I’ll be the first to tell someone to be conservative and that a bonus means nothing unless it’s in your checking account, but now that I have a safety net, I’ve found that “manifesting” bullshit actually helps. Having a positive mindset is easy when you’re rich, but it has drastically changed my life.

 

This is accurate for the GT3 RS but I had zero issues getting 2 separate dealerships to work with me (they had 2/3 allocations respectively).

But thing is getting one without markup. Used can be just as expensive for GT3 in the current market.

I love the GT3 Touring and ideally would have a GT3 Touring and 911 Turbo S, but after driving both knew I would regret getting the GT3. Leaves you wanting the RS (never driven) and it’s a completely different animal than the Turbo S.

718 GT4 RS is actually the favorite car I’ve ever driven. It’s fast as shit and the handling is next level. I am by no means a professional driver but was able to push it far harder than I was initially comfortable with. Instructor was telling me to stop letting off the gas even at 85 in the turns. Amazing experience

 
bigdieselexpress

This is accurate for the GT3 RS but I had zero issues getting 2 separate dealerships to work with me (they had 2/3 allocations respectively).

But thing is getting one without markup. Used can be just as expensive for GT3 in the current market.

I love the GT3 Touring and ideally would have a GT3 Touring and 911 Turbo S, but after driving both knew I would regret getting the GT3. Leaves you wanting the RS (never driven) and it’s a completely different animal than the Turbo S.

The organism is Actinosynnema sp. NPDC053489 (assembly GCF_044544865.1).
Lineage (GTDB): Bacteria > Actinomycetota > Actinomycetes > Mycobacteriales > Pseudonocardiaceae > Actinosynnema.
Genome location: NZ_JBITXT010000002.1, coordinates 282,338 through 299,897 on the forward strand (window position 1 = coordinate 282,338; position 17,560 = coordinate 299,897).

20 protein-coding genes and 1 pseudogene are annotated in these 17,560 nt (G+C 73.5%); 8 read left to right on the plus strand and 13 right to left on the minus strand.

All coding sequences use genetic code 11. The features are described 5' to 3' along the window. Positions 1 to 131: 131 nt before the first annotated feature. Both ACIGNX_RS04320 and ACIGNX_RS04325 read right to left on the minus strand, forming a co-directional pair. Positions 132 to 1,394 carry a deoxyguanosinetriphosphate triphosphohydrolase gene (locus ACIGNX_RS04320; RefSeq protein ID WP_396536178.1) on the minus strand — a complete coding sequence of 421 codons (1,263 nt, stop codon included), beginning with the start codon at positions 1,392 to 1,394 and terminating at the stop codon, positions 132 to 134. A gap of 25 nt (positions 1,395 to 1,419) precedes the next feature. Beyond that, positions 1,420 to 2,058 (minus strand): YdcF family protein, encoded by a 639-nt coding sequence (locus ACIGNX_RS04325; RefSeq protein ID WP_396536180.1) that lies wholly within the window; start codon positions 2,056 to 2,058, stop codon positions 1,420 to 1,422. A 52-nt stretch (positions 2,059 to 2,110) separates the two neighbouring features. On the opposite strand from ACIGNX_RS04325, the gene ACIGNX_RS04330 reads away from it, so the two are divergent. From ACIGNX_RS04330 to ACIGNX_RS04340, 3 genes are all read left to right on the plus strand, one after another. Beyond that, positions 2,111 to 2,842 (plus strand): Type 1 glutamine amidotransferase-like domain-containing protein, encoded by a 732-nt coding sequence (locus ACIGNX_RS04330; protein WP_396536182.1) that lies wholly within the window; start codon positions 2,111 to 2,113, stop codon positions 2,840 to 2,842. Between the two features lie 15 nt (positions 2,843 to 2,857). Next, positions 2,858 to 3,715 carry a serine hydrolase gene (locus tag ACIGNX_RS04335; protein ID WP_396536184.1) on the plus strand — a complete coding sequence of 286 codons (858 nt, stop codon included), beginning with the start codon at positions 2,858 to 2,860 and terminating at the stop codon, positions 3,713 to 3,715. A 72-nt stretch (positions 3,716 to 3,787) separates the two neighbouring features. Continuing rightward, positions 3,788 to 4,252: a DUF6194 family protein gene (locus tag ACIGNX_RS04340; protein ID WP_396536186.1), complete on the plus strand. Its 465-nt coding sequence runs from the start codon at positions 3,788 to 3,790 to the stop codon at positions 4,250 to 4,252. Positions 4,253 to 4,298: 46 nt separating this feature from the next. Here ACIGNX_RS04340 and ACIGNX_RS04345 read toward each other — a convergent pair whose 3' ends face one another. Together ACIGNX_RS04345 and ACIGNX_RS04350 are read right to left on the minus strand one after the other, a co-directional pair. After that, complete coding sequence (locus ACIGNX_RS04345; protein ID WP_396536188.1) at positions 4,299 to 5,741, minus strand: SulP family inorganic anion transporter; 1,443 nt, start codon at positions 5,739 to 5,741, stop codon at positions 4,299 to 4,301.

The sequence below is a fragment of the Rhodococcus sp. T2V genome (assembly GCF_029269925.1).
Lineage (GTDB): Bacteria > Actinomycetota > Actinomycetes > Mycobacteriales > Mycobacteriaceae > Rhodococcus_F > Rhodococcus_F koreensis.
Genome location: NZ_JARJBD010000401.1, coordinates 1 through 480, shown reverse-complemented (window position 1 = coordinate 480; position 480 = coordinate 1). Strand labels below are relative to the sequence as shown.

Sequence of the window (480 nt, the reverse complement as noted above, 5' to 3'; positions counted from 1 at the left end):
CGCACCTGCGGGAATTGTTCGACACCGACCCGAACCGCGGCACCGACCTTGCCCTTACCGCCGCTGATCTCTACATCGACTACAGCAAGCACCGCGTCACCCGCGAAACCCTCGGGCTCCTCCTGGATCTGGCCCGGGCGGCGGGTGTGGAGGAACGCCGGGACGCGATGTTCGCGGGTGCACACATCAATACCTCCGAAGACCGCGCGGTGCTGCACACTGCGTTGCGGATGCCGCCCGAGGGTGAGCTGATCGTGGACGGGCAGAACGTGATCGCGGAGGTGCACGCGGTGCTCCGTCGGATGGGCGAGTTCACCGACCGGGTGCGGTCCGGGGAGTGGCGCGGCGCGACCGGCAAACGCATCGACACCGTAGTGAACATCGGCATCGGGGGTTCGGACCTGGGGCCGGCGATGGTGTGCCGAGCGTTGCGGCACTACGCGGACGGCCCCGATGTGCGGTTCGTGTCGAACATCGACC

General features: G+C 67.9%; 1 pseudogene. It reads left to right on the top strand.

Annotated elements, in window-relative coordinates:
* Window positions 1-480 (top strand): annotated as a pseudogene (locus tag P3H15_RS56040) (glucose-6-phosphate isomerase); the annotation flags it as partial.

718 GT4 RS is actually the favorite car I’ve ever driven. It’s fast as shit and the handling is next level. I am by no means a professional driver but was able to push it far harder than I was initially comfortable with. Instructor was telling me to stop letting off the gas even at 85 in the turns. Amazing experience

You did the Porsche experience right? 

I plan on test driving a few of their models this way.  However, I would also consider Ferrari or McLaren too.  

 

I'm a massive car guy, but I wouldn't allocate more than 10% of my NW to a car. If I were you, I'd only buy it if my NW is over $2.5-3 million or if my after tax bonus was ever over 2x the price of the car. Anything less than that and you're better off buying an M2 and putting the rest into investments.